Trees were scattered, and the wind bent the young ones almost forty-five degrees. I didn’t know if I was in some kind of wind belt, but I thought it would be a great place for windmills. Raindrops fell for a few minutes before the clouds lightened, and for a moment, I saw my shadow, albeit a very light one. I patted my shadow’s head, and it quickly disappeared. It was a cruel temptation of sun because soon, the rain poured and pelted my face. I swore at the wind many times, but it just blew harder… From Page 116, Camino De Santiago In 20 Days.
On my last post, On The Camino de Santiago in Spain, Carrión de los Condes To Calzadilla de la Cueza, I had concluded walking for the day for almost two hours in a fierce storm. Well, I woke up to a morning that was not much better. Now I’ll continue with my journey on the Camino de Santiago as I left Calzadilla de la Cueza, Castilla y León. Even if you don’t have my book, you can learn more about walking the French Way or Camino Francés (map from Wikipedia Commons).
This was the hostal where I stayed in Calzadilla de la Cueza. Although it was a little expensive, it was good break from the albergues. When I was there, the private room was simple but comfortable and clean. Wi-Fi was also included, and I was happy to catch up with emails and phone calls. As I was leaving at 10 AM (yes, very late), a van pulled up to the doorway, with a load full of pilgrims and gear. These pilgrims were either behind on their Camino, or chose to skip a long section. The hostal didn’t accept guests until noon, so they had a long wait ahead.
The senda leaving Calzadilla de la Cueza with the appropriate sign…
Senda de Peregrinos.
Another senda photo. I’ll let it speak for itself.
A rest or service area across the highway.
Yes, more senda.
Farmland as far as I could see.
Entering the village of Ledigos.
Please watch my YouTube video, and imagine walking into this wind for about ten hours. And this wasn’t even the worst.
The Iglesia de San Pedro in Terradillos de los Templarios. It was typical of the architecture and building materials in this area. The architecture was definitely changing, although I wouldn’t understand it better until later in the day at Sahagún. The dominant building material in much of this area was adobe bricks. They are bricks made of natural materials such as sand or clay, mixed with water and traditionally an organic material, such as manure or straw. To get an idea on how adobe bricks are made, please watch this YouTube video entitled How to Make an Adobe Brick.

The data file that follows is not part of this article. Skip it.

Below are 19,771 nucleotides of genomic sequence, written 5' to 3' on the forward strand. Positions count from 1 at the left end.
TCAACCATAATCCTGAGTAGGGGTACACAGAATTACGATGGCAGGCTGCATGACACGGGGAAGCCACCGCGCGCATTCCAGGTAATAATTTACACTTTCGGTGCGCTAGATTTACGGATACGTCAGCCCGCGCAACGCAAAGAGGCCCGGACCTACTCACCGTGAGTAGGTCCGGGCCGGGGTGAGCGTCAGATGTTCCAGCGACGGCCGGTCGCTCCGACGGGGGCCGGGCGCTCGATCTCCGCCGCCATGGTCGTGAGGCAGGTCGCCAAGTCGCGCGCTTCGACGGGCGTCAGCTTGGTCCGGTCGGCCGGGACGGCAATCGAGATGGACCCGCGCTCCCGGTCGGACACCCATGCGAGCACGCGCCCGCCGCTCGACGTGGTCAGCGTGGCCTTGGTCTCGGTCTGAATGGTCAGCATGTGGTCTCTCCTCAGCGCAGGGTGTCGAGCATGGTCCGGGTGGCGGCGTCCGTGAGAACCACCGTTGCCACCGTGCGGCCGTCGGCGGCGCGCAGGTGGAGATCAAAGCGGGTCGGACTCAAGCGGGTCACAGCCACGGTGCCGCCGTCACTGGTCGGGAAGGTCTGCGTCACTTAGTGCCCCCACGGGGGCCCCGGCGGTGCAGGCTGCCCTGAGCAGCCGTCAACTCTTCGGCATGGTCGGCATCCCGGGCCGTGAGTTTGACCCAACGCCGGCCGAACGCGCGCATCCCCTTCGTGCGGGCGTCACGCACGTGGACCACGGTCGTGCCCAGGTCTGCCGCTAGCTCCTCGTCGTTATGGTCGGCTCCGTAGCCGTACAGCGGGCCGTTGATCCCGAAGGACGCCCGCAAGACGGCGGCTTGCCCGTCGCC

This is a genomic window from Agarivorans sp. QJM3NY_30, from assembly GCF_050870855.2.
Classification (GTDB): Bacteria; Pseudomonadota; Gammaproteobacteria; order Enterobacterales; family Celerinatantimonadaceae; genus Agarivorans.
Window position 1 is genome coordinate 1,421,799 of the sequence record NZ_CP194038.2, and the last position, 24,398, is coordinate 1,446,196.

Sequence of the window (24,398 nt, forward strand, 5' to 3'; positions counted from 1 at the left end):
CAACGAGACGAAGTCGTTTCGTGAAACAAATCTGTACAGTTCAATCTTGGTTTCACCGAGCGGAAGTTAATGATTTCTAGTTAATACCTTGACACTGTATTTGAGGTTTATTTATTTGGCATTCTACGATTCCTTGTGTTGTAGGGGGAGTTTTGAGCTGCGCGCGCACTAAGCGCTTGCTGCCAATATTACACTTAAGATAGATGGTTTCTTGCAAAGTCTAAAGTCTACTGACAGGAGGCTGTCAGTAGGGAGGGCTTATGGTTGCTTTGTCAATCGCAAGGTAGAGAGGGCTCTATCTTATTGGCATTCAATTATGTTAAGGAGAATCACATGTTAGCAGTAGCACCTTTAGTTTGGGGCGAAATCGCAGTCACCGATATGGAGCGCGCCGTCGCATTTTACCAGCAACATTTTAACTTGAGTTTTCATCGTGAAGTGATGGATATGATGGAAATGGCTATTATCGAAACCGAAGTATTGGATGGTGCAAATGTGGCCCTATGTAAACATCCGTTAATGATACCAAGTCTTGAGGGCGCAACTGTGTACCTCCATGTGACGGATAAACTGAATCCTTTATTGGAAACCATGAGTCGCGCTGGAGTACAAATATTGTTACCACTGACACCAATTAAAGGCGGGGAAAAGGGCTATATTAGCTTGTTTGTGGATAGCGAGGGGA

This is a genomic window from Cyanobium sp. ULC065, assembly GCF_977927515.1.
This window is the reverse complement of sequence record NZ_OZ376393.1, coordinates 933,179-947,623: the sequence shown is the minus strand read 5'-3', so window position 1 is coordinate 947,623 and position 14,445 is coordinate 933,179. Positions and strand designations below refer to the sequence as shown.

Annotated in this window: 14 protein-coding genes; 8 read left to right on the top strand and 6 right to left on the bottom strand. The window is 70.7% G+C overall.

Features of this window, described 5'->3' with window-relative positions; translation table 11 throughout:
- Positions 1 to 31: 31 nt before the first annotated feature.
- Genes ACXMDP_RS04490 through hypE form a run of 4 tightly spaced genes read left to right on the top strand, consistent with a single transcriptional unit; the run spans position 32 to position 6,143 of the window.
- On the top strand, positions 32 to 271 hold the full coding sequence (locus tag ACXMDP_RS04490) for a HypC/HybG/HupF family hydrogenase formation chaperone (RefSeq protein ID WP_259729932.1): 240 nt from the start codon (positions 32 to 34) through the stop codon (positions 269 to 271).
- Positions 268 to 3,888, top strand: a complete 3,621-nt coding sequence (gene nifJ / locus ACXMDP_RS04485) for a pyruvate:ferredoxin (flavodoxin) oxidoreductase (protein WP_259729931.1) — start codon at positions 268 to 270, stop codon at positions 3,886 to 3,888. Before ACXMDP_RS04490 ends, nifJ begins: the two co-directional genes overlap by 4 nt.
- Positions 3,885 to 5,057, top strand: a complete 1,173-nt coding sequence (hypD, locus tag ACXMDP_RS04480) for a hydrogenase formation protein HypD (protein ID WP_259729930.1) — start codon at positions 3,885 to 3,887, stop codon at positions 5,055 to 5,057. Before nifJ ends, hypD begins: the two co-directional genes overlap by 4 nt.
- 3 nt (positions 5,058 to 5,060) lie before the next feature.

And more senda. As you can tell, it was a very quiet day on the Camino.
I hadn’t seen many mustard flowers for the past few days and it was good to see the splashes of yellow again. As I wrote on page 117, “…a wind farm appeared and I’m sure on this day enough electricity was generated to power all of Spain for a year.”
Approaching the village of Moratinos. Notice the hill on the right had doors and chimneys. I presumed they were used for storage.
The small plaza in front of the church was in need of some attention.
San Nicolás del Real Camino was another village with a church similar to the recent ones.
The marker on the border as I left the province of Palencia and entered León.
The large town of Sahagún is in the distance.
To this point on the Camino, I hadn’t seen a horse with a pilgrim rider. The rider was walking and leading the horse down the slight hill.
Scary looking skies to the north.
I walked fast, hoping to catch up with the horse and rider. However, the pilgrim soon mounted and they galloped away.
Just east of Sahagún, the path crossed the highway to this bridge over the Río Valderaduey. A Roman town was once in this area.
I know I have said this before, but it really bothered me when yellow arrows were painted on stone bridges and other landmarks. This one wasn’t even needed as it was obvious where the Camino led.
The Ermita de la Virgen del Puente was again similar in architectural style to the previous churches I had passed during the morning. I will explain the architecture better on my next post. The church was being renovated and was surrounded by a fence.
I hadn’t seen many poppies for days either. I stopped at this small patch just as a bit of sun emerged through the clouds.
I hope you enjoyed this post. After walking into gusting wind all morning and afternoon, I was tired and frustrated. I had never experienced anything like it. I was looking forward to having a break in Sahagún. To say that Sahagún was unique along the Camino, would be an understatement. On my next post, On The Camino de Santiago In Sahagún, Spain, I’ll visit this interesting and important Camino town. Please join me.
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